Day In a Page

Read Next
 

An unelectable extremist who hijacked their party has already served as prime minister – her name was Margaret Thatcher

Jacques Peretti
 

I don't blame parents who move to get their child into a good school

Chris Blackhurst
Isis profits from destruction of antiquities by selling relics to dealers - and then blowing up the buildings they come from to conceal the evidence of looting

How Isis profits from destruction of antiquities

Robert Fisk on the terrorist group's manipulation of the market to increase the price of artefacts
Labour leadership: Andy Burnham urges Jeremy Corbyn voters to think again in last-minute plea

'If we lose touch we’ll end up with two decades of the Tories'

In an exclusive interview, Andy Burnham urges Jeremy Corbyn voters to think again in last-minute plea
Tunisia fears its Arab Spring could be reversed as the new regime becomes as intolerant of dissent as its predecessor

The Arab Spring reversed

Tunisian protesters fear that a new law will whitewash corrupt businessmen and officials, but they are finding that the new regime is becoming as intolerant of dissent as its predecessor
King Arthur: Legendary figure was real and lived most of his life in Strathclyde, academic claims

Academic claims King Arthur was real - and reveals where he lived

Dr Andrew Breeze says the legendary figure did exist – but was a general, not a king
Who is Oliver Bonas and how has he captured middle-class hearts?

Who is Oliver Bonas?

It's the first high-street store to pay its staff the living wage, and it saw out the recession in style
Earth has 'lost more than half its trees' since humans first started cutting them down

Axe-wielding Man fells half the world’s trees – leaving us just 422 each

However, the number of trees may be eight times higher than previously thought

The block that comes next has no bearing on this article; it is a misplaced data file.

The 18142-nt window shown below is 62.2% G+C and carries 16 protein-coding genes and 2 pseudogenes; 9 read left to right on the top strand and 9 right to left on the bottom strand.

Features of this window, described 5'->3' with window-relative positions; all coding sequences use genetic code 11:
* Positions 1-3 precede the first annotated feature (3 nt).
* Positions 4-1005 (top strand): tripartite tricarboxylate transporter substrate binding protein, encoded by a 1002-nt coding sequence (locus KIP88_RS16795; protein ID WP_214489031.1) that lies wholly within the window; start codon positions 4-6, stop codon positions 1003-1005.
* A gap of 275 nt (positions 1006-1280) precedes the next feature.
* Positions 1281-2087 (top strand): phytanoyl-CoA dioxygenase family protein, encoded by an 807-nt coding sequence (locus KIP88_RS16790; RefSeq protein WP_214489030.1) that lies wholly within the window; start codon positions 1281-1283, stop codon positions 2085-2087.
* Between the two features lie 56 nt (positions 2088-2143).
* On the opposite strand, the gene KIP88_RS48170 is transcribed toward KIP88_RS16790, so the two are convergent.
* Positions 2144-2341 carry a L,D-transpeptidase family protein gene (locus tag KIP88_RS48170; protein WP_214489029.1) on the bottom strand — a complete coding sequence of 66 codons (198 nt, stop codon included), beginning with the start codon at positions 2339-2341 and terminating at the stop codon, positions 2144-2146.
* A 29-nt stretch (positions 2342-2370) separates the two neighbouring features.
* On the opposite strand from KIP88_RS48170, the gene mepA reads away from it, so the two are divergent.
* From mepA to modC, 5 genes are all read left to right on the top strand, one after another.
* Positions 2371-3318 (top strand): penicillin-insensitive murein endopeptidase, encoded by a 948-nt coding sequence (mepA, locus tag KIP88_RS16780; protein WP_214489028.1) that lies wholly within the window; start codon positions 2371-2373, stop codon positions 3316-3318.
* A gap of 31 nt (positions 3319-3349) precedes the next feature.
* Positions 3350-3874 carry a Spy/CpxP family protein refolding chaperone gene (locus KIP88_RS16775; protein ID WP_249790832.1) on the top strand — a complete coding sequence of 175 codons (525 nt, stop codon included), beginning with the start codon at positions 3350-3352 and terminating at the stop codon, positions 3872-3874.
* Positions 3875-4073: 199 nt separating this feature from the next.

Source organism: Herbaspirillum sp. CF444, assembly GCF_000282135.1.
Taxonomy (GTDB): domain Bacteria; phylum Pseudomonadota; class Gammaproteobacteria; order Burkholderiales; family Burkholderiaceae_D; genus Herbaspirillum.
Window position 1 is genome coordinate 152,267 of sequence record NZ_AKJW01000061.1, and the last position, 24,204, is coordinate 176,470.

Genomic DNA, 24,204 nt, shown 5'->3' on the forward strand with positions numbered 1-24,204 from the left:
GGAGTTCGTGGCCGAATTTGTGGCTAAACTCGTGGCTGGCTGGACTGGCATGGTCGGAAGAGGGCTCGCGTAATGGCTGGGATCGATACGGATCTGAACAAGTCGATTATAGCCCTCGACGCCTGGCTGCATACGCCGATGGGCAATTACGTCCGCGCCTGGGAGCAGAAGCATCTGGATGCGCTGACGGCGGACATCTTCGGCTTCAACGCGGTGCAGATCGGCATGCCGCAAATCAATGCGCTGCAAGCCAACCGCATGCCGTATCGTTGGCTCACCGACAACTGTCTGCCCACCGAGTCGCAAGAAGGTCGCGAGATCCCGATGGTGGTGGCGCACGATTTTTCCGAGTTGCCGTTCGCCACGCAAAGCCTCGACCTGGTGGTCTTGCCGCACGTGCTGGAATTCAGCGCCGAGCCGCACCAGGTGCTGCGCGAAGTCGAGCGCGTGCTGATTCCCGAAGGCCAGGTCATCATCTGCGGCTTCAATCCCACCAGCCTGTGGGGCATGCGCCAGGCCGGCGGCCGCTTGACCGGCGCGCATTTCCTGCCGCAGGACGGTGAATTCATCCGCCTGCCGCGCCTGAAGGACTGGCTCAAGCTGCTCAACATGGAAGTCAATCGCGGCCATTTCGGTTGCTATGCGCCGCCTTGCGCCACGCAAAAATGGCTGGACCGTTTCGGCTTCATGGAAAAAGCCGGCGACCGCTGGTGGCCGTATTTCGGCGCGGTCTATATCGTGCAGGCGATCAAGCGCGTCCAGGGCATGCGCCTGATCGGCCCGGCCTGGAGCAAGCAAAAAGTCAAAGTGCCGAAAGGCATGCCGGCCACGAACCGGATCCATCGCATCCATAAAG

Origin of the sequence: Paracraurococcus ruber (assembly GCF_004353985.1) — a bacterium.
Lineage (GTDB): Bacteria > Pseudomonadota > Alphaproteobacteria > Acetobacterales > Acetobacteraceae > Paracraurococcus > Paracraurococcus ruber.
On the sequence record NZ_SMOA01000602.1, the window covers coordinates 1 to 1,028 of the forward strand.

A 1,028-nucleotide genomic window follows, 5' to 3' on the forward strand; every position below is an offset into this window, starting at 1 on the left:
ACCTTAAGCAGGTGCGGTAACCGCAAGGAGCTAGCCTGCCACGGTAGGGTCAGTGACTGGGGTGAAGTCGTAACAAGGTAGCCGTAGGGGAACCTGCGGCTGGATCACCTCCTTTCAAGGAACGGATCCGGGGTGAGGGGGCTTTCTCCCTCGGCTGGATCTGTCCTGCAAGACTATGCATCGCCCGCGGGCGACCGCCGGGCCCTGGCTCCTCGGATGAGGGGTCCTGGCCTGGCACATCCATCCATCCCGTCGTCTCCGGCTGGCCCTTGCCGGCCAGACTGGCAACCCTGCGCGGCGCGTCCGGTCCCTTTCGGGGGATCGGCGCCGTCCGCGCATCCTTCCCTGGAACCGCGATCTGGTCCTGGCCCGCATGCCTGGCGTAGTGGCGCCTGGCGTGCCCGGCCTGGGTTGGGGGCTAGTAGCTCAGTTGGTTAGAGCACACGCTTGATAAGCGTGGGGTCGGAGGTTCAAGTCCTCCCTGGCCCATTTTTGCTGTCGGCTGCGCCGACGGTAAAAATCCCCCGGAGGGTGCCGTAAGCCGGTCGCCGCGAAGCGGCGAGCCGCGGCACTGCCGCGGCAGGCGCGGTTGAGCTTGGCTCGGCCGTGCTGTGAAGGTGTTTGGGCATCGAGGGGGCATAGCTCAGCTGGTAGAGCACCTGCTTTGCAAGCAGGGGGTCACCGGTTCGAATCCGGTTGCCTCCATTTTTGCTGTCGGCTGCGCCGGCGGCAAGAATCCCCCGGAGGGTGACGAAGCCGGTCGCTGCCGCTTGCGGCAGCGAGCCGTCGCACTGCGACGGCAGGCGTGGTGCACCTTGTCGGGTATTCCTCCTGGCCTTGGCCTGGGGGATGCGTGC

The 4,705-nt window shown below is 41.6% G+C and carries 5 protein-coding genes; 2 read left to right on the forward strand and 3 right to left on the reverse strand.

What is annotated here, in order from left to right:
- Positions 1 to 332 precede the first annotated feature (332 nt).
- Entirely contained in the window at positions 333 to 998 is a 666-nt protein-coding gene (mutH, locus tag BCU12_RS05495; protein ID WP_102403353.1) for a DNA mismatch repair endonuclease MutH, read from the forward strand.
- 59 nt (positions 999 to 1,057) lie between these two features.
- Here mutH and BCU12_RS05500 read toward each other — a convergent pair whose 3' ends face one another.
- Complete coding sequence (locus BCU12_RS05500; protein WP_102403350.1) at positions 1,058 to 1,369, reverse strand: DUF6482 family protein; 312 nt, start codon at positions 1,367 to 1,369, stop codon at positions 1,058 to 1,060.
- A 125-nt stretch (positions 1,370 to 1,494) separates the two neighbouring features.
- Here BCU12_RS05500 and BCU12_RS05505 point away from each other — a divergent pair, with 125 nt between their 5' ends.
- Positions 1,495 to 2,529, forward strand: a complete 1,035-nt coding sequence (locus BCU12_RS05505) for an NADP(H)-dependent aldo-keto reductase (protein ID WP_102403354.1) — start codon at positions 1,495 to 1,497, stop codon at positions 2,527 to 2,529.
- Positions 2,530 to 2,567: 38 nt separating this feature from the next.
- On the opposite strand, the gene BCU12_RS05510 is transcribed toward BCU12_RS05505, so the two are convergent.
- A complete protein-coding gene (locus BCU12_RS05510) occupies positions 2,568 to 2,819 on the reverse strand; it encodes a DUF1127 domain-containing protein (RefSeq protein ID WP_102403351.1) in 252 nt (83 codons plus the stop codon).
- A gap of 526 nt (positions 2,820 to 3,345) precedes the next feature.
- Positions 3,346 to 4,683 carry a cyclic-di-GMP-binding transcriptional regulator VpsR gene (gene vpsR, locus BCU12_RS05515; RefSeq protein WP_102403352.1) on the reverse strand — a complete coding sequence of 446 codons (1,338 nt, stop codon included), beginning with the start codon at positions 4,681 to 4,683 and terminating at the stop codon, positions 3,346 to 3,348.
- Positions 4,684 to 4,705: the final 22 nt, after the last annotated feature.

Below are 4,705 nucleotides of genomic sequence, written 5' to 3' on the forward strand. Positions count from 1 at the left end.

60 years of Scalextric: Model cars are now stuffed with as much tech as real ones

60 years of Scalextric

Model cars are now stuffed with as much tech as real ones
Theme parks continue to draw in thrill-seekers despite the risks - so why are we so addicted?

Why are we addicted to theme parks?

Now that Banksy has unveiled his own dystopian version, Christopher Beanland considers the ups and downs of our endless quest for amusement
Tourism in Iran: The country will soon be opening up again after years of isolation

Iran is opening up again to tourists

After years of isolation, Iran is reopening its embassies abroad. Soon, there'll be the chance for the adventurous to holiday there
10 best PS4 games

10 best PS4 games

Can’t wait for the new round of blockbusters due out this autumn? We played through last year’s offering
Transfer window: Ten things we learnt

Ten things we learnt from the transfer window

Record-breaking spending shows FFP restraint no longer applies
Migrant crisis: UN official Philippe Douste-Blazy reveals the harrowing sights he encountered among refugees arriving on Lampedusa

‘Can we really just turn away?’

Dead bodies, men drowning, women miscarrying – a senior UN figure on the horrors he has witnessed among migrants arriving on Lampedusa, and urges politicians not to underestimate our caring nature
Nine of Syria and Iraq's 10 world heritage sites are in danger as Isis ravages centuries of history

Nine of Syria and Iraq's 10 world heritage sites are in danger...

... and not just because of Isis vandalism
Girl on a Plane: An exclusive extract of the novelisation inspired by the 1970 Palestinian fighters hijack

Girl on a Plane

An exclusive extract of the novelisation inspired by the 1970 Palestinian fighters hijack
Why Frederick Forsyth's spying days could spell disaster for today's journalists

Why Frederick Forsyth's spying days could spell disaster for today's journalists

The author of 'The Day of the Jackal' has revealed he spied for MI6 while a foreign correspondent